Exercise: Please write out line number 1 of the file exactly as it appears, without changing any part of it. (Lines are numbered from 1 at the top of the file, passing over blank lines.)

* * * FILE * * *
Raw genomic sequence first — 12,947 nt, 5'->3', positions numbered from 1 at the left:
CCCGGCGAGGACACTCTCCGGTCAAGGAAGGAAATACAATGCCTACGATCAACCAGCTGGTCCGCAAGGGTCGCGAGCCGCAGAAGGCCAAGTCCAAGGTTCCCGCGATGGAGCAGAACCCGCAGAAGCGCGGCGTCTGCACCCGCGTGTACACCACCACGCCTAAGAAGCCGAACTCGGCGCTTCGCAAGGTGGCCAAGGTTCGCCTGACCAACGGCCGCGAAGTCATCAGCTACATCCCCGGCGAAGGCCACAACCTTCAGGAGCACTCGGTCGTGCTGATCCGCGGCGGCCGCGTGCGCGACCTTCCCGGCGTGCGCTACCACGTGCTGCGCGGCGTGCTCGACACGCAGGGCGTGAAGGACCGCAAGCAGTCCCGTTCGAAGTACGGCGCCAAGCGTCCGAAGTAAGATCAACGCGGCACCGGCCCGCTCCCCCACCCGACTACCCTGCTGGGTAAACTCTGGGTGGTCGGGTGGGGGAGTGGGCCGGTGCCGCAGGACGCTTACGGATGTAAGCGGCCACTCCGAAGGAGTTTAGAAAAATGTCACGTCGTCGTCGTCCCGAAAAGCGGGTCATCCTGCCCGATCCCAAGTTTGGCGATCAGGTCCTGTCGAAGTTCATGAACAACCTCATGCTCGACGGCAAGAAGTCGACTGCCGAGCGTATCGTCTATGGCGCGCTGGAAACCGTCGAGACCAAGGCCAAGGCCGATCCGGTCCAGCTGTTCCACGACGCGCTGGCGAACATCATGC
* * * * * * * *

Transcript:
Raw genomic sequence first — 12,947 nt, 5'->3', positions numbered from 1 at the left: